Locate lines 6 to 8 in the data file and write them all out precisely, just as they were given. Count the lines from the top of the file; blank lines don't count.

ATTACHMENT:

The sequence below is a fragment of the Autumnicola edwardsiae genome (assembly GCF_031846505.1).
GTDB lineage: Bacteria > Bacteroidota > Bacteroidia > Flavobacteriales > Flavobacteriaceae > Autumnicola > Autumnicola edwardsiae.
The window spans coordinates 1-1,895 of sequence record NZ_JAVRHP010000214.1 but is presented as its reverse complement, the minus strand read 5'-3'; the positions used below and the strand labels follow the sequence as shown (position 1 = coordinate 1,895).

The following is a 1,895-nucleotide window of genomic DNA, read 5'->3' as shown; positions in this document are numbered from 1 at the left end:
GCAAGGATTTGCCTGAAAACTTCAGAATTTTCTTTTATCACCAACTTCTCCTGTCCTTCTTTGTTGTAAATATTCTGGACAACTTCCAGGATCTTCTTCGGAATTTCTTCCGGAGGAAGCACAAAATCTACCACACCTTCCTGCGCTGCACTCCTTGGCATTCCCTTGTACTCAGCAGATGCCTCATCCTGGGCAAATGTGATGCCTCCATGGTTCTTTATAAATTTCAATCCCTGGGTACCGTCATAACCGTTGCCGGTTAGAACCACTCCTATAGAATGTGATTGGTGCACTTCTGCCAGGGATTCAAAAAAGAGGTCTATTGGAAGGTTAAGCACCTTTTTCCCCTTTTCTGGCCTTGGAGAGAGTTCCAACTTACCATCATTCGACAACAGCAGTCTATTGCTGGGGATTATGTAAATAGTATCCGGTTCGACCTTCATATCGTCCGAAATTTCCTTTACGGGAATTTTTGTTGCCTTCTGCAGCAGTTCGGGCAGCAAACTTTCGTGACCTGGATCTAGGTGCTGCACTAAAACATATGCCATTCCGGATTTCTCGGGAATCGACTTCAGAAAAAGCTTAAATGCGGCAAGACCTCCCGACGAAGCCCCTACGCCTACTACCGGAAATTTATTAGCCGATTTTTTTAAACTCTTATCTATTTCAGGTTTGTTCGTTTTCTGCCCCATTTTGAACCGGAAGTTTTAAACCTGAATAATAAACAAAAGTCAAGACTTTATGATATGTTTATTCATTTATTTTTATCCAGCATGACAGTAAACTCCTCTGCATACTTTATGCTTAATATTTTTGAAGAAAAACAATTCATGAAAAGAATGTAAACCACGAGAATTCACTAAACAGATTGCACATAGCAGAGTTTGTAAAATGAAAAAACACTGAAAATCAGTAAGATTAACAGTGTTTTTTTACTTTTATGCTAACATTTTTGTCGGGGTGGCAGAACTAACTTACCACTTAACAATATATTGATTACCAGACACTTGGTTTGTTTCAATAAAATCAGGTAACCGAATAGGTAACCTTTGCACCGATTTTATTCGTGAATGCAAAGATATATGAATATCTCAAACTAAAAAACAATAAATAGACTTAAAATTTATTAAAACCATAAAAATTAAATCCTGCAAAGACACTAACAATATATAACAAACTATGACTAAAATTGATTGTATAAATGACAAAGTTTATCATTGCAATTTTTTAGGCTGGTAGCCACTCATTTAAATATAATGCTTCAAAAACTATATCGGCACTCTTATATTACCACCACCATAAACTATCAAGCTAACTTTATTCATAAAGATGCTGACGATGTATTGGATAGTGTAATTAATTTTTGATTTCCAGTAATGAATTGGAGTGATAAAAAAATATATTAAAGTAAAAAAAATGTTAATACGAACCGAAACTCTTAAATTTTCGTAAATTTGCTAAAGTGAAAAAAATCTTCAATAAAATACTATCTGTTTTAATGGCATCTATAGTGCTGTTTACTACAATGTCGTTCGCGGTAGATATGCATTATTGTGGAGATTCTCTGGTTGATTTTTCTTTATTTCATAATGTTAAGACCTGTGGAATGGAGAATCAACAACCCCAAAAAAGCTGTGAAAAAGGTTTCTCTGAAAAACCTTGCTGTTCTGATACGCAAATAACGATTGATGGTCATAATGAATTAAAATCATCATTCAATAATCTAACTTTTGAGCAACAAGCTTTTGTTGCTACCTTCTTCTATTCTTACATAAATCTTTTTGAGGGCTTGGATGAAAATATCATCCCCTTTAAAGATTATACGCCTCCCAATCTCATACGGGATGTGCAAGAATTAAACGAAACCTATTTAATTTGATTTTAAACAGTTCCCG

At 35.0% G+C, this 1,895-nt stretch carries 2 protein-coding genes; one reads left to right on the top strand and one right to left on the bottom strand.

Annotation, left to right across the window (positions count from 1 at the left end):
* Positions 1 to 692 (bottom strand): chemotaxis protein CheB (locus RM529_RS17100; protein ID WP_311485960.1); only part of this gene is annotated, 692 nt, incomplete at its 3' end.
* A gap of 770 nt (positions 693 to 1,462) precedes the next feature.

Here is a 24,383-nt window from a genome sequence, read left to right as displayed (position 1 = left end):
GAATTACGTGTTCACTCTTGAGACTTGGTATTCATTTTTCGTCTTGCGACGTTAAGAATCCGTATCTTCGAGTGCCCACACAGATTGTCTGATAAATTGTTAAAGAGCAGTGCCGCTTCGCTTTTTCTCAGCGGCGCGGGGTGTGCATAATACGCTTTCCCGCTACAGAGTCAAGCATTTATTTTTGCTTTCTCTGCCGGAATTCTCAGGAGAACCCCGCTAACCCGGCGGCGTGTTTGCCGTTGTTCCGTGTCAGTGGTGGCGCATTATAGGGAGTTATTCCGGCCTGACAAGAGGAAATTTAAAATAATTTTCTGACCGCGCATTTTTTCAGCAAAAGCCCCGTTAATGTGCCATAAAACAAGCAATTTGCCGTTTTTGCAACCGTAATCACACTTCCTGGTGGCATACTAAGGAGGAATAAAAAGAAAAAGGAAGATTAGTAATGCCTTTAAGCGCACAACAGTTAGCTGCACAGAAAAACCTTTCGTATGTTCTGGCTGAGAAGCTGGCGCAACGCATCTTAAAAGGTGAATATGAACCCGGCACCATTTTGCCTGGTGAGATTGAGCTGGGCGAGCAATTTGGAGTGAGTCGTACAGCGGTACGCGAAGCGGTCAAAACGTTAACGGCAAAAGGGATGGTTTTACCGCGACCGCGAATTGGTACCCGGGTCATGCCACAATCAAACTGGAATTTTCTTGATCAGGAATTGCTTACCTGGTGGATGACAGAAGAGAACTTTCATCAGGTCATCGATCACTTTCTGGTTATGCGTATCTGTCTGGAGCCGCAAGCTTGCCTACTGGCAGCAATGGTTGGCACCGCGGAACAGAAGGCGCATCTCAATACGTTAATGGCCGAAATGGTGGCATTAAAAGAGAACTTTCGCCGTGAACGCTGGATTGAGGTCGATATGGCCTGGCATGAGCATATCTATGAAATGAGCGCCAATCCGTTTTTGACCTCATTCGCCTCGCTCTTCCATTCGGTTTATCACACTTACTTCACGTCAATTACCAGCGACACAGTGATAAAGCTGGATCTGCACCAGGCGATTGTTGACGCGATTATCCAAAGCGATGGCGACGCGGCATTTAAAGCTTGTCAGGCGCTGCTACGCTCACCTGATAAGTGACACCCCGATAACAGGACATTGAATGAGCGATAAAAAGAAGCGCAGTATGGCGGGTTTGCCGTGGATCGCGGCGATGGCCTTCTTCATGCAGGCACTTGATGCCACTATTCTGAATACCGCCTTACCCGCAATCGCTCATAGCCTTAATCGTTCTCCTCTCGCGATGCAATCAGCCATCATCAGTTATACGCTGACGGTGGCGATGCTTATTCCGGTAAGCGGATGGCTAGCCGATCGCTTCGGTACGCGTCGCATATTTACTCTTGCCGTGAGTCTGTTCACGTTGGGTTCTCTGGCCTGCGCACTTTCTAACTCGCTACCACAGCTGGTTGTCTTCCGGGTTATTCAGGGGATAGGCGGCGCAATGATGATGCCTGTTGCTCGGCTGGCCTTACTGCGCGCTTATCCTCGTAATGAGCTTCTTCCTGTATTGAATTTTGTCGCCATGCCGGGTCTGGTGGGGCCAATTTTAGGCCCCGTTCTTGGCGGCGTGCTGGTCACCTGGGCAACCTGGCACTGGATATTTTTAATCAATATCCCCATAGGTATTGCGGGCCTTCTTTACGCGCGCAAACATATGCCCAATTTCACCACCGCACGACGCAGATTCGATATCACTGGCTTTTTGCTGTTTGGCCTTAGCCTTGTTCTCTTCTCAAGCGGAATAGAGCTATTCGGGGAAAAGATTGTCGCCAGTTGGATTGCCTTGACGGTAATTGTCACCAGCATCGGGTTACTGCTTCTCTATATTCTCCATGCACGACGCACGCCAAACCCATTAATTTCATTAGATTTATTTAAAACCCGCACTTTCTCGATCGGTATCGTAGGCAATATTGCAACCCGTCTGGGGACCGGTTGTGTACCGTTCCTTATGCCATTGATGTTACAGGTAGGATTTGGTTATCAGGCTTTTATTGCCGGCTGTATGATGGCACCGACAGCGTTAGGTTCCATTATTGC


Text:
At 35.0% G+C, this 1,895-nt stretch carries 2 protein-coding genes; one reads left to right on the top strand and one right to left on the bottom strand.

Annotation, left to right across the window (positions count from 1 at the left end):
* Positions 1 to 692 (bottom strand): chemotaxis protein CheB (locus RM529_RS17100; protein ID WP_311485960.1); only part of this gene is annotated, 692 nt, incomplete at its 3' end.